One my first morning in Jiuzhaigou, my thirty-fourth birthday, I decided instead to visit Huanglong, in northwestern Sichuan province, near the southern portion of the Min Mountains (Min Shan). Huanglong is home to giant pandas, the equally endangered Sichuan golden snub-nosed monkey, and dramatically colored (blues, greens, yellows, browns) and brilliant pools of water formed by calcite deposits. Huanglong is Chinese for “Yellow Dragon,” and I’ve learned that if any landscape in China twists and turns, it will be said to resemble a dragon.
Huanglong, from Jiuzhaigou, is three or four hours by bus, and maybe two hours by taxi. I caught a ride to the bus station with two other travelers (one Japanese, one British) traveling to Huanglong, but when we arrived we learned that there was only one bus ticket left. I wasn’t overly concerned about price (45 RMB for bus ticket, 300 RMB for taxi) so I agreed to split a taxi with the guys. After 30 minutes of driving in circles, it was clear that the driver had no intention of taking us to Huanglong for the agreed upon price, not unless he could find a few other passengers to squeeze into the car. I didn’t want to play games, so I said goodbye, and decided to buy a bus ticket for the following morning. When I arrived at the bus ticket window, the woman behind the counter motioned to the driver, and I understood enough Chinese to understand that she was saying there was still room for one more, today.
So I got on the bus, and I spent my birthday at Huanglong.
During one of the rest stops on the way from Jiuzhaigou to Huanglong, I was able to use my limited Chinese language abilities to tell a woman that her peanuts were too expensive; being hungry, I bought them anyway, but those around her laughed, probably at my pronunciation but also perhaps because I was able to awkwardly express my disdain, in their native tongue. At one rest stop, I was surrounded by curious Chinese women, all pawing at my tattoo and speaking to me in Chinese. At one point, I understand a woman who asked me, “True or false?” in Chinese, and then she proceeded to mimic the motion of needles penetrating the skin. I was excited to have understood even just one basic phrase, in a live context.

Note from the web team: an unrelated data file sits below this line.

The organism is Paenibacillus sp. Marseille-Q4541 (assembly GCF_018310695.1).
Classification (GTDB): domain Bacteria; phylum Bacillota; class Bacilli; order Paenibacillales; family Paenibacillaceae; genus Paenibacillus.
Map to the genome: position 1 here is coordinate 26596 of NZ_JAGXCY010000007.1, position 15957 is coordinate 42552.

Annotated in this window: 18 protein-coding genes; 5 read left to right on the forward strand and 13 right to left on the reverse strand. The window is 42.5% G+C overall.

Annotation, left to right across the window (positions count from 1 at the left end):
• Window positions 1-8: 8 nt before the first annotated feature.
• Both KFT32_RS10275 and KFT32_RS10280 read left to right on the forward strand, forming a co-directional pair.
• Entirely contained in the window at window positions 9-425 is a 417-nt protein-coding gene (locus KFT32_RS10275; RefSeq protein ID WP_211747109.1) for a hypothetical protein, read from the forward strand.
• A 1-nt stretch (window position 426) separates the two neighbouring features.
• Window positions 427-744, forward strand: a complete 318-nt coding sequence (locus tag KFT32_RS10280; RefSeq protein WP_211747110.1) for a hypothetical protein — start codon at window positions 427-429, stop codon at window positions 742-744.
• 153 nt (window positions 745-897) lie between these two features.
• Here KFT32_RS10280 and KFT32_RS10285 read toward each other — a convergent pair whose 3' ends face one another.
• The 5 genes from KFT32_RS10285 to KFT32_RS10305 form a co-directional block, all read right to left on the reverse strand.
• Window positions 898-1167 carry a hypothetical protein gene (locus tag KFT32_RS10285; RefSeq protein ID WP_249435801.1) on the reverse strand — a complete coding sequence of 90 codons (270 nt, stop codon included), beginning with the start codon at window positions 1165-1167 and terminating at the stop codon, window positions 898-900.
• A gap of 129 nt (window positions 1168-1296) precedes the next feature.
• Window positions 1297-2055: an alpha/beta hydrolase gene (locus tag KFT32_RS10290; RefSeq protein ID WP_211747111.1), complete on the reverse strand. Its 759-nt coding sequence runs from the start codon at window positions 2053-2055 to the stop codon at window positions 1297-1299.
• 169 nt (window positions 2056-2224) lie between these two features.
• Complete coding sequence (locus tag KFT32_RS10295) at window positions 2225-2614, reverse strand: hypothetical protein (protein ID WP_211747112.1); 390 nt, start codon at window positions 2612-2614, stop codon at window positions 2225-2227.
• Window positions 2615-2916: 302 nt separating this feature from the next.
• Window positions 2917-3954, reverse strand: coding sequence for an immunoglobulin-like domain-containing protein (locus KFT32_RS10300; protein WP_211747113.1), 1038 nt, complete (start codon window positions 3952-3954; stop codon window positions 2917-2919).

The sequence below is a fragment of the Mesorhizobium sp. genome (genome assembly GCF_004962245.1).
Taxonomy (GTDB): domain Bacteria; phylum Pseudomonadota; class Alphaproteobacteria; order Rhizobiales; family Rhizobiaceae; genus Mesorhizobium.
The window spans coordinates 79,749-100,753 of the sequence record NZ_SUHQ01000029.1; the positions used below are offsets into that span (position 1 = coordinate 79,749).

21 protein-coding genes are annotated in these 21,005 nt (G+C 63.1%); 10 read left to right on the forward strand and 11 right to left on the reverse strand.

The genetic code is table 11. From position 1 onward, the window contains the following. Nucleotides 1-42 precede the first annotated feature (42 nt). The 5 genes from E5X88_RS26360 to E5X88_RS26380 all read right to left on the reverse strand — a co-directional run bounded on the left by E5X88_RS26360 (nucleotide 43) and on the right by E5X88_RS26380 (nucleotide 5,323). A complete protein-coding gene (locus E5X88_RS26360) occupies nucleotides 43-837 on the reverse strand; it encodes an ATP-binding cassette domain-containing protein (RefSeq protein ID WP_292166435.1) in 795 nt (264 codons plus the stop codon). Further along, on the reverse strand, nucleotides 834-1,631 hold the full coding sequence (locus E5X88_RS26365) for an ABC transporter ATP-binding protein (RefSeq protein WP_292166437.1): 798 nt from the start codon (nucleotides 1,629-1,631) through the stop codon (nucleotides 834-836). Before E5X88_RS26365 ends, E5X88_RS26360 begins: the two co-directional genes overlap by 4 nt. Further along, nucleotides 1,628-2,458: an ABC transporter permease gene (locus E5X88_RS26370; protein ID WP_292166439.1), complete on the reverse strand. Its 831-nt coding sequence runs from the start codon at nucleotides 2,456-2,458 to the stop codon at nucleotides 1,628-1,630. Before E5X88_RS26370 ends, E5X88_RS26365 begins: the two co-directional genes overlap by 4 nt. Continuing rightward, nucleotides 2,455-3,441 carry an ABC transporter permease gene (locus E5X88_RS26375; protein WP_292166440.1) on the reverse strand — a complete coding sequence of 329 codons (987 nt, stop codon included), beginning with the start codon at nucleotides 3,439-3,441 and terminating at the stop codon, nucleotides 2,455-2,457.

While on the bus en route to the park, I made friends with Wang Fuwei, a Chinese man sitting next to me. Fuwei spoke limited English, and when the driver’s assistant made what seemed to be an important announcement, my friend explained via technology that the warning was for potential high-altitude sickness. Huanglong is about 12,000 feet above sea level. Unsure how to prepare, I drank some more water, shrugged my shoulders, and smiled. While on the mountain, I saw more than a few travelers carrying portable oxygen tanks. Once or twice, I felt tight in the chest, but I can’t say that I ever really felt uncomfortable.
|An old man whom I met at a rest stop en route to Huanglong; he was curious about my tattoo, so I let him take a look.|
|Betty (her English name) is 10 years old, and a bit shy, so her Mom asked me if it would be OK for her daughter to take a photograph with me: “She is interested in foreigner.”|
|Jervis (his English name) is a University student who wishes to one day study in the United States; we met at Huanglong, where he shared with me some chocolate (Hershey’s, Dove) and Chinese candy.|
|I sat next to Wang Fuwei on the bus from Jiuzhaigou to Huanglong. He spoke a bit of English, and with my even-more limited Chinese, we were able to engage in a bit of small talk. He asked me how old I was, and I told him in Chinese that I was 34, and that it was my birthday. Fuwei was the first person to wish me a happy birthday.|
|Huanglong is more than 4,000 meters above sea level. As we approached the park, an announcement, a warning, was made on the bus. When it was clear that I did not understand, Fuwei did his best to translate the dangers of high-altitude sickness.|
|A free oxygen station near the top of the mountain; Huanglong, China.|
|I took a photo of the license plate of my bus, so I knew to which bus to return; this proved to be helpful because there were hundreds of buses, nearly all of which looked similar.|
|One of the thousands of Chinese men, women and children posing at Huanglong.|